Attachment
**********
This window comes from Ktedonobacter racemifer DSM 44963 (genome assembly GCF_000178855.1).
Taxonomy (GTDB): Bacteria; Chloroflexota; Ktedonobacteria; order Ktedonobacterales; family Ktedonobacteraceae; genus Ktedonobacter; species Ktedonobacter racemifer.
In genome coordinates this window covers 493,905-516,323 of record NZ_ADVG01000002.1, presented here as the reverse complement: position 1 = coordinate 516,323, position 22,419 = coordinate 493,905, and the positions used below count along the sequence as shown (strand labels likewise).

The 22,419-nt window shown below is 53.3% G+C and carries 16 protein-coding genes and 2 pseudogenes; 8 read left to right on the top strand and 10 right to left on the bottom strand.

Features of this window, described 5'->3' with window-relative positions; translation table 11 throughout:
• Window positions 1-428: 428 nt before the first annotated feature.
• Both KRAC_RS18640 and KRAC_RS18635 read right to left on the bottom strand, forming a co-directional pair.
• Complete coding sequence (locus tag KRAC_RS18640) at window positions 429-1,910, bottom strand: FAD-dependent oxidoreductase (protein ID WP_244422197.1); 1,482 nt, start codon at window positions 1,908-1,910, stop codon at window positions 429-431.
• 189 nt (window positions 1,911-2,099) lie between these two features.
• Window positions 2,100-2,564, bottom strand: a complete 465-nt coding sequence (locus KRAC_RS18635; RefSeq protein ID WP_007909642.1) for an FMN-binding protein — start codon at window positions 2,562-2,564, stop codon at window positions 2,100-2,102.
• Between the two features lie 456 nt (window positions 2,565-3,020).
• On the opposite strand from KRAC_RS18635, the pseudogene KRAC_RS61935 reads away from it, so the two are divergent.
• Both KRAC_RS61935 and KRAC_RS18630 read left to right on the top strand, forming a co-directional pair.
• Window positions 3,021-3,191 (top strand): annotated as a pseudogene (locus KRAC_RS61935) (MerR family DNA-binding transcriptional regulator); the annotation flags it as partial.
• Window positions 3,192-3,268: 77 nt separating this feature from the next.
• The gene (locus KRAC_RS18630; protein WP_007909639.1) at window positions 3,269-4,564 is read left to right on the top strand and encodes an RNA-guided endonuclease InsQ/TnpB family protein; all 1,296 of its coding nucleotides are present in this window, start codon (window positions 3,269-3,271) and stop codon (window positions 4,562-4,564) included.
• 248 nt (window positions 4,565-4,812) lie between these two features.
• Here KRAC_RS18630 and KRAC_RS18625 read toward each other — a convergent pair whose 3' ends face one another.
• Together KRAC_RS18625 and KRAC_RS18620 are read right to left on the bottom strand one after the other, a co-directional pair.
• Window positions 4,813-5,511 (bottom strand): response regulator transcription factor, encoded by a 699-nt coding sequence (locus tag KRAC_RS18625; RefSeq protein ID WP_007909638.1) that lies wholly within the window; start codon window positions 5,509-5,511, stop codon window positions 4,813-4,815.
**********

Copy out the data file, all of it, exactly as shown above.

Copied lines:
This window comes from Ktedonobacter racemifer DSM 44963 (genome assembly GCF_000178855.1).
Taxonomy (GTDB): Bacteria; Chloroflexota; Ktedonobacteria; order Ktedonobacterales; family Ktedonobacteraceae; genus Ktedonobacter; species Ktedonobacter racemifer.
In genome coordinates this window covers 493,905-516,323 of record NZ_ADVG01000002.1, presented here as the reverse complement: position 1 = coordinate 516,323, position 22,419 = coordinate 493,905, and the positions used below count along the sequence as shown (strand labels likewise).

The 22,419-nt window shown below is 53.3% G+C and carries 16 protein-coding genes and 2 pseudogenes; 8 read left to right on the top strand and 10 right to left on the bottom strand.

Features of this window, described 5'->3' with window-relative positions; translation table 11 throughout:
• Window positions 1-428: 428 nt before the first annotated feature.
• Both KRAC_RS18640 and KRAC_RS18635 read right to left on the bottom strand, forming a co-directional pair.
• Complete coding sequence (locus tag KRAC_RS18640) at window positions 429-1,910, bottom strand: FAD-dependent oxidoreductase (protein ID WP_244422197.1); 1,482 nt, start codon at window positions 1,908-1,910, stop codon at window positions 429-431.
• 189 nt (window positions 1,911-2,099) lie between these two features.
• Window positions 2,100-2,564, bottom strand: a complete 465-nt coding sequence (locus KRAC_RS18635; RefSeq protein ID WP_007909642.1) for an FMN-binding protein — start codon at window positions 2,562-2,564, stop codon at window positions 2,100-2,102.
• Between the two features lie 456 nt (window positions 2,565-3,020).
• On the opposite strand from KRAC_RS18635, the pseudogene KRAC_RS61935 reads away from it, so the two are divergent.
• Both KRAC_RS61935 and KRAC_RS18630 read left to right on the top strand, forming a co-directional pair.
• Window positions 3,021-3,191 (top strand): annotated as a pseudogene (locus KRAC_RS61935) (MerR family DNA-binding transcriptional regulator); the annotation flags it as partial.
• Window positions 3,192-3,268: 77 nt separating this feature from the next.
• The gene (locus KRAC_RS18630; protein WP_007909639.1) at window positions 3,269-4,564 is read left to right on the top strand and encodes an RNA-guided endonuclease InsQ/TnpB family protein; all 1,296 of its coding nucleotides are present in this window, start codon (window positions 3,269-3,271) and stop codon (window positions 4,562-4,564) included.
• 248 nt (window positions 4,565-4,812) lie between these two features.
• Here KRAC_RS18630 and KRAC_RS18625 read toward each other — a convergent pair whose 3' ends face one another.
• Together KRAC_RS18625 and KRAC_RS18620 are read right to left on the bottom strand one after the other, a co-directional pair.
• Window positions 4,813-5,511 (bottom strand): response regulator transcription factor, encoded by a 699-nt coding sequence (locus tag KRAC_RS18625; RefSeq protein ID WP_007909638.1) that lies wholly within the window; start codon window positions 5,509-5,511, stop codon window positions 4,813-4,815.